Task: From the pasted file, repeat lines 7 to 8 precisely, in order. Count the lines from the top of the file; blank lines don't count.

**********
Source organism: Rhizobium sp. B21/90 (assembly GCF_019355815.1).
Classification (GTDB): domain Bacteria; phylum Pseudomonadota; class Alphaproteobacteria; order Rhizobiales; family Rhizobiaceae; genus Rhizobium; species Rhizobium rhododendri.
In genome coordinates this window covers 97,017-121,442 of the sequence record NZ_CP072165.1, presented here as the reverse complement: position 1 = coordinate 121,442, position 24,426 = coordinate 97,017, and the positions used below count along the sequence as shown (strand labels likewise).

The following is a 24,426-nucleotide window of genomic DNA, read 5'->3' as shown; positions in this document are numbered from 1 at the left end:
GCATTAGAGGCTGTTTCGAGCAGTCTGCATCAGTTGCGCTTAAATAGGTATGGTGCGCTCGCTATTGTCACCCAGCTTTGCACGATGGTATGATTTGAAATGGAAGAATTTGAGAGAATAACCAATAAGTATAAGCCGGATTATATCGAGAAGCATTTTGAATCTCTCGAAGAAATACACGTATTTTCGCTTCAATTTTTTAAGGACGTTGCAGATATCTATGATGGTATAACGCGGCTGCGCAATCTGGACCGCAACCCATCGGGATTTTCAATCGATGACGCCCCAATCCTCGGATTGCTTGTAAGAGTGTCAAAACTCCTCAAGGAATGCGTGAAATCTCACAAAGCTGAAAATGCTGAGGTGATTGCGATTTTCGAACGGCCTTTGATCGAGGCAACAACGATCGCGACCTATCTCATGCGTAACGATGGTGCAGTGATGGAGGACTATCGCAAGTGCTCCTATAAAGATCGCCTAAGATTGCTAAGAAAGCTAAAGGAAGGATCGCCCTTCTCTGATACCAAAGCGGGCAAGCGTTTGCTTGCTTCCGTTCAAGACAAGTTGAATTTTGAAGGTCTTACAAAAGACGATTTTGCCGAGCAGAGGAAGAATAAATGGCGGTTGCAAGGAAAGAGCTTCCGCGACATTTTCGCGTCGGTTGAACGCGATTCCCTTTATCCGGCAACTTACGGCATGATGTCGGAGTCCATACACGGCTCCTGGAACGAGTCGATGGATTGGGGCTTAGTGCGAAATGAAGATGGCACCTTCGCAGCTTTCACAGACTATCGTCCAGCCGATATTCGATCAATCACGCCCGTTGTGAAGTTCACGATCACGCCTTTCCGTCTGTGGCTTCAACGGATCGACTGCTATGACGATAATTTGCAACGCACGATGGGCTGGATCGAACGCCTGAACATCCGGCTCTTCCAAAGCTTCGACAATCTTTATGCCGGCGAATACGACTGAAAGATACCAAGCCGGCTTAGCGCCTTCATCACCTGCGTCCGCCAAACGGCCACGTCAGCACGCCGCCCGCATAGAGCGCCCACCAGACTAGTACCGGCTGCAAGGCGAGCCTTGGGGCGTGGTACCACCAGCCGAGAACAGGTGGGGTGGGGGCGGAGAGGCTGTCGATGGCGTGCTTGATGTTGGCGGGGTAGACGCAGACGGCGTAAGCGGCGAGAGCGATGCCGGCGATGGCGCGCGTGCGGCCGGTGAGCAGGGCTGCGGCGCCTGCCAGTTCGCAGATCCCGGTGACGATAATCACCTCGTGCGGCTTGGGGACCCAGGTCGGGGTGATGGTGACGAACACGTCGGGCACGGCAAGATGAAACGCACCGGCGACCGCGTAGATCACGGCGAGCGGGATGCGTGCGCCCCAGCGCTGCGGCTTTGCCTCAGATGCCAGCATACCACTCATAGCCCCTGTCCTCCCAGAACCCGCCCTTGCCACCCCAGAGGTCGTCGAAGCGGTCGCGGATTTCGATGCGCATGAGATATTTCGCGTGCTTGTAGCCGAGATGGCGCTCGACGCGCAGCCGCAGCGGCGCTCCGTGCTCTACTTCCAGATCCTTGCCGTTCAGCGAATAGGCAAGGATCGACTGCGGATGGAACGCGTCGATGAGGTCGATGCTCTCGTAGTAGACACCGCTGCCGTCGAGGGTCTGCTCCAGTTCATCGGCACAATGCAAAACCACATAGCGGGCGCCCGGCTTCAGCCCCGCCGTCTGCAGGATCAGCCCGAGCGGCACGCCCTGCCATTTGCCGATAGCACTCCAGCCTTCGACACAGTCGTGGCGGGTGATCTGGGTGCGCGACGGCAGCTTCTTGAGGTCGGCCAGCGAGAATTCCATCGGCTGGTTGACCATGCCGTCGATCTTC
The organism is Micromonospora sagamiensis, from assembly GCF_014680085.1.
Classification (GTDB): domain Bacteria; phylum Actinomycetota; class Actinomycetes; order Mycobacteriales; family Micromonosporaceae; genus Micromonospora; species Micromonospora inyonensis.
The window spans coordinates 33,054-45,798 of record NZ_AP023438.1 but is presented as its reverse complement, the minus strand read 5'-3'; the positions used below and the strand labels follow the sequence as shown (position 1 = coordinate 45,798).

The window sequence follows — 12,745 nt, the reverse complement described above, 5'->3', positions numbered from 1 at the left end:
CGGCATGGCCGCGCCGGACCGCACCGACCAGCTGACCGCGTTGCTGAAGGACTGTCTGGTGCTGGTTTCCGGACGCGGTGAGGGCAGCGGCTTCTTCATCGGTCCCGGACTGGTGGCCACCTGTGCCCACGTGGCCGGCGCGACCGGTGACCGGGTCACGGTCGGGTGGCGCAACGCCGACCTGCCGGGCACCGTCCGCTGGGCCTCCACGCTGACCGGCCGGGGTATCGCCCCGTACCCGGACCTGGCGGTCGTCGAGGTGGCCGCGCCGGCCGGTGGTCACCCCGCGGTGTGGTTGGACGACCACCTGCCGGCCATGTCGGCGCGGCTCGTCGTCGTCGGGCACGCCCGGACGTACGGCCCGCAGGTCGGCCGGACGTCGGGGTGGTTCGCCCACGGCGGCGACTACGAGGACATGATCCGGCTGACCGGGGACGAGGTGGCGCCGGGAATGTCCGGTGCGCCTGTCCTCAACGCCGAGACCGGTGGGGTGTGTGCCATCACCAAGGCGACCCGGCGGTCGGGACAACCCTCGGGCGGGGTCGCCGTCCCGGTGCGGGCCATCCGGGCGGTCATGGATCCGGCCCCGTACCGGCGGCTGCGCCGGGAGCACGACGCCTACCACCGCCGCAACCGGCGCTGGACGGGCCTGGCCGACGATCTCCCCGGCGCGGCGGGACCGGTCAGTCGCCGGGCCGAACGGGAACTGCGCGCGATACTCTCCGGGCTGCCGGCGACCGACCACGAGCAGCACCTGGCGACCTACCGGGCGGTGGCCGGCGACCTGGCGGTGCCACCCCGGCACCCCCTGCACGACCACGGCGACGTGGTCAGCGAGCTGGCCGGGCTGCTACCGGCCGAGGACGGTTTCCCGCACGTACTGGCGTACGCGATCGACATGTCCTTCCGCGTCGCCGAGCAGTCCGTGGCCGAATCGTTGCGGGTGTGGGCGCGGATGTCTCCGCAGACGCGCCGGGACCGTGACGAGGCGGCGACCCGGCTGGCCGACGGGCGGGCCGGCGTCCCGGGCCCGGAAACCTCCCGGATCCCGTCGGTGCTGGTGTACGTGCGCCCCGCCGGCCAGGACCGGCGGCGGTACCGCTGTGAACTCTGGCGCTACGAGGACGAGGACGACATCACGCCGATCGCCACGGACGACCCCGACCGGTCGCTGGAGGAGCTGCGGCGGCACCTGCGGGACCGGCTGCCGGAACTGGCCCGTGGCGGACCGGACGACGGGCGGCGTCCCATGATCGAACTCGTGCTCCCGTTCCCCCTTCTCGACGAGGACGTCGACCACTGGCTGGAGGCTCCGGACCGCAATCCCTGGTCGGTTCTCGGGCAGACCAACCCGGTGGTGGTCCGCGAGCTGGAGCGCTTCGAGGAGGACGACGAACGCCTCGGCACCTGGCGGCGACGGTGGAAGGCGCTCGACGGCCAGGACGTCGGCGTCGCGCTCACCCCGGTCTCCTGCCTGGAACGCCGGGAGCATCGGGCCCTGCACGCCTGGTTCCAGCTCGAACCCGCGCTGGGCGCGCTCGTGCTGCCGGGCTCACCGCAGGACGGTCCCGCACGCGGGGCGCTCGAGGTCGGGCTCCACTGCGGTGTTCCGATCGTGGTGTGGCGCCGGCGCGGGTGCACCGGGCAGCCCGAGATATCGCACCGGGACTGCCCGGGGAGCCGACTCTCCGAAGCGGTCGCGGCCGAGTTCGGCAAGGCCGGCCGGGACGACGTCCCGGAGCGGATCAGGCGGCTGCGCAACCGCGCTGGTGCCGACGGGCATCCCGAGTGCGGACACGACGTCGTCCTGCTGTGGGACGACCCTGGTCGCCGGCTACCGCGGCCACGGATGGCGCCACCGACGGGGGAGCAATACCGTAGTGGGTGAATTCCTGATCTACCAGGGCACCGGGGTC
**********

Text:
Classification (GTDB): domain Bacteria; phylum Actinomycetota; class Actinomycetes; order Mycobacteriales; family Micromonosporaceae; genus Micromonospora; species Micromonospora inyonensis.
The window spans coordinates 33,054-45,798 of record NZ_AP023438.1 but is presented as its reverse complement, the minus strand read 5'-3'; the positions used below and the strand labels follow the sequence as shown (position 1 = coordinate 45,798).